The significance of Giant Bomb, and Whiskey Media sites in general, has been their independence from the major media corporations that every other major site is entrenched in. It allowed them to do crazy shit like drink on live podcasts, generally have a more adult atmosphere for the site and the personalities, and hundreds of other small nuances that made the site special. Moreover, it was just a fun site. They were always doing something crazy, throwing up a live feed to give Brad a birthday cake, or to point out that they've been using paper towels as toilet paper because they were too lazy to get actual TP, play SNES games for 8 hours straight. And on, and on...

Now they're being set up to just be another video game site.
:femto: :slan: :ubik:

Offline Groovy Metal Fist

Re: Whiskey Media bottle breaks
« Reply #4 on: March 16, 2012, 02:33:41 PM »
Jeff Gerstmann finally speaks out after so many years and confirms that Gamespot was being a corporate shill:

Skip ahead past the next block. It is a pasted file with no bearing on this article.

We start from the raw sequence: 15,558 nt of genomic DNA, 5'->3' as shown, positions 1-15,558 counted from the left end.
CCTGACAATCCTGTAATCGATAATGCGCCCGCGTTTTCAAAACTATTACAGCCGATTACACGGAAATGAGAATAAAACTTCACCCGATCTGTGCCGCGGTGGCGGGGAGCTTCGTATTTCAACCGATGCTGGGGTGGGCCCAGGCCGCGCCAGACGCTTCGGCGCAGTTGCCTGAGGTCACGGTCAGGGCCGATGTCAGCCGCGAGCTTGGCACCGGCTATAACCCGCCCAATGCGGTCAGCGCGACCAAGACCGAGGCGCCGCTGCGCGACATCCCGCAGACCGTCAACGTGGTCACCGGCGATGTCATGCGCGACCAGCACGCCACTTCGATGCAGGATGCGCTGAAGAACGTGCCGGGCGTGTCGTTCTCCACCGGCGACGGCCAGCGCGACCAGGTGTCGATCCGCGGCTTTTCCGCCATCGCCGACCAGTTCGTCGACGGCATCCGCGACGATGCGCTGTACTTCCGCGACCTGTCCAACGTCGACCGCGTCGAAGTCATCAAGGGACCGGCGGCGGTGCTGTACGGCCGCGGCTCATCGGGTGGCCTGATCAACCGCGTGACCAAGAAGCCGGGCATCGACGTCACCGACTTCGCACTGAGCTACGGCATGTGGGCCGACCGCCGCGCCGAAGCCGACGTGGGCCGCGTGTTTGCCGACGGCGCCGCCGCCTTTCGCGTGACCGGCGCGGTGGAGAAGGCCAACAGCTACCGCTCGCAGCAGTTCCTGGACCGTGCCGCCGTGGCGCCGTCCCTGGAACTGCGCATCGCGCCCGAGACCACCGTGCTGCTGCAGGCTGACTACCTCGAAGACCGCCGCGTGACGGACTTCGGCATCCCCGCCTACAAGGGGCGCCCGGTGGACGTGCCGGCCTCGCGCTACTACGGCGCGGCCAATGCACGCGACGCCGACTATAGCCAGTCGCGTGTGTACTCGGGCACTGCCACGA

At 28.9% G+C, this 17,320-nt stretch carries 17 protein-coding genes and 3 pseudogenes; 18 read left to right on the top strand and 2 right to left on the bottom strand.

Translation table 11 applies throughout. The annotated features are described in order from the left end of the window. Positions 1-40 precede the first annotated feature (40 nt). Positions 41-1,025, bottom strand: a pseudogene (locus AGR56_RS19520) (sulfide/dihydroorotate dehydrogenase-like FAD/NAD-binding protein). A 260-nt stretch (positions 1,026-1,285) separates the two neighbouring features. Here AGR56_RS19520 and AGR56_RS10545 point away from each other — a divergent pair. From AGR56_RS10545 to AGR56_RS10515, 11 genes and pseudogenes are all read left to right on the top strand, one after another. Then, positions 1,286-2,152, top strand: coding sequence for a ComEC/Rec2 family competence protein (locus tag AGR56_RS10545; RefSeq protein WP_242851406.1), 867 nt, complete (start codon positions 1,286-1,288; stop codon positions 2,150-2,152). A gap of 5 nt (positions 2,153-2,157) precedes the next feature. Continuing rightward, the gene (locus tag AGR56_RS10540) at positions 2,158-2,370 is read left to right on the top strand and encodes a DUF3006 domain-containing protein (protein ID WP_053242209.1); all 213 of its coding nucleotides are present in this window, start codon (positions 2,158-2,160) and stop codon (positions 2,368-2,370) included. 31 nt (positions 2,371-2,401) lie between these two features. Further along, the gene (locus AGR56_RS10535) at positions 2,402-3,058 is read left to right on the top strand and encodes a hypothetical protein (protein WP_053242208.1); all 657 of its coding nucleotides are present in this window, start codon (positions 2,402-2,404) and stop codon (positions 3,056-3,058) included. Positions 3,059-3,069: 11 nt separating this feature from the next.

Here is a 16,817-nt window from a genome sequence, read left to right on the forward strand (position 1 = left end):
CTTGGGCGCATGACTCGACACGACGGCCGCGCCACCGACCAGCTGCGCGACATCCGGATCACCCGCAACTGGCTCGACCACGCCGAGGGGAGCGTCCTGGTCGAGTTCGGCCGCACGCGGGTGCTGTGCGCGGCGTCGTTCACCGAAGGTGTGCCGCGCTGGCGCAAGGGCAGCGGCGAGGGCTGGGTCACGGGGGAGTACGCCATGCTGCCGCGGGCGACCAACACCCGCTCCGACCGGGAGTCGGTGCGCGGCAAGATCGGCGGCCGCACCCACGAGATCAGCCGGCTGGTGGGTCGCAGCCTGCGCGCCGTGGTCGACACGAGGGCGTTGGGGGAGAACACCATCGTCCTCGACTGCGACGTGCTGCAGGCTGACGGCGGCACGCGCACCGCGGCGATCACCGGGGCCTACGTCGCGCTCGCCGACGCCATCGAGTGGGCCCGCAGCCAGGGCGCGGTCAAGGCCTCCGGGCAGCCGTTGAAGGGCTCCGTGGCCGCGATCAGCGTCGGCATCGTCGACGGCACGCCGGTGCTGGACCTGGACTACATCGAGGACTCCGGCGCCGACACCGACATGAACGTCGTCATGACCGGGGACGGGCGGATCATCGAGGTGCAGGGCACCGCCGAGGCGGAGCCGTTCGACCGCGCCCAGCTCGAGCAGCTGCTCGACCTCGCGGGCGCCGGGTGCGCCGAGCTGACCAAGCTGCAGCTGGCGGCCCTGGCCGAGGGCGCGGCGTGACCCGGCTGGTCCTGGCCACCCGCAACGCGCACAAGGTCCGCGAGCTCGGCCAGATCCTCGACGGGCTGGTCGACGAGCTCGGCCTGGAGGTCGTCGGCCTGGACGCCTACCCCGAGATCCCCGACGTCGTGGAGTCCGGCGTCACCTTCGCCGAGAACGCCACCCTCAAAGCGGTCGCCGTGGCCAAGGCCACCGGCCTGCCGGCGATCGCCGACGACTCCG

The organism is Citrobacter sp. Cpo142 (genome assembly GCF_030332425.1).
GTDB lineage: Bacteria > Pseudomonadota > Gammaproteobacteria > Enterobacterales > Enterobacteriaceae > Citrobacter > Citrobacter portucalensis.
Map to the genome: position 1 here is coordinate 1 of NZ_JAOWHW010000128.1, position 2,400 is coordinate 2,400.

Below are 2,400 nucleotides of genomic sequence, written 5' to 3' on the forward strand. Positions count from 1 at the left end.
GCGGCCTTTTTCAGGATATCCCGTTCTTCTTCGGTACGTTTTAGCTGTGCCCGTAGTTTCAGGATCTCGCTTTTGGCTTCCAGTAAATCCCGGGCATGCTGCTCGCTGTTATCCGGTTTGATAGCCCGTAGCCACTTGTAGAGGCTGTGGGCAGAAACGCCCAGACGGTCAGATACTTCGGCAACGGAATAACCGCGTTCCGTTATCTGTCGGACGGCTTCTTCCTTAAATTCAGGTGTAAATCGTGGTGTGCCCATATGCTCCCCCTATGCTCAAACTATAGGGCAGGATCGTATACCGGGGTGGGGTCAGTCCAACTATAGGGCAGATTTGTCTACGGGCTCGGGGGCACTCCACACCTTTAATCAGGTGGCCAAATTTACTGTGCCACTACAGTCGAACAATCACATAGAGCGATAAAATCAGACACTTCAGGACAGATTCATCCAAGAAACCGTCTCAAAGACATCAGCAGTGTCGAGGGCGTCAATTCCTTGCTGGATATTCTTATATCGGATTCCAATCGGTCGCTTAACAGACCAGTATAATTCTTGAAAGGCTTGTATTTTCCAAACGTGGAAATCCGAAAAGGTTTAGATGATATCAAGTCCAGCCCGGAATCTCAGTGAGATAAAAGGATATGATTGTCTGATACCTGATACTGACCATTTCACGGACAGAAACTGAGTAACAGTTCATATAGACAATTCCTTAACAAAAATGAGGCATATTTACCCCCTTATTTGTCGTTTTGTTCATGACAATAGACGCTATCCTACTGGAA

http://www.escapistmagazine.com/news/view/116360-Jeff-Gerstmann-Explains-His-Departure-From-Gamespot

Gerstmann goes on to say that Gamespot has a new management team and that GiantBomb will maintain its integrity.

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And with that, a dark chapter in the history of games journalism draws to a close. A setting sun gives way to an even brighter tomorrow, or something. Now who's up for tacos?

I disagree. Gamespot wasn't and isn't the only place doing it. Reviews are still top heavy, there are still exclusive review deals, and publishers can still threaten to close their doors to critics they don't like. Why is the publishing industry's relationship with video games so different from its relationship to films?

Offline Aazealh

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Re: Whiskey Media bottle breaks
« Reply #5 on: March 16, 2012, 03:22:22 PM »
Why is the publishing industry's relationship with video games so different from its relationship to films?

It's not all that different. But among other things, people depend on game reviews A LOT to decide whether to buy a title or not. So that becomes a very important factor. Hence developers in certain companies getting a bonus if their game achieves a certain Metacritic score.

Offline Groovy Metal Fist

Re: Whiskey Media bottle breaks
« Reply #6 on: March 16, 2012, 03:30:47 PM »
people depend on game reviews A LOT to decide whether to buy a title or not. So that becomes a very important factor. Hence developers in certain companies getting a bonus if their game achieves a certain Metacritic score.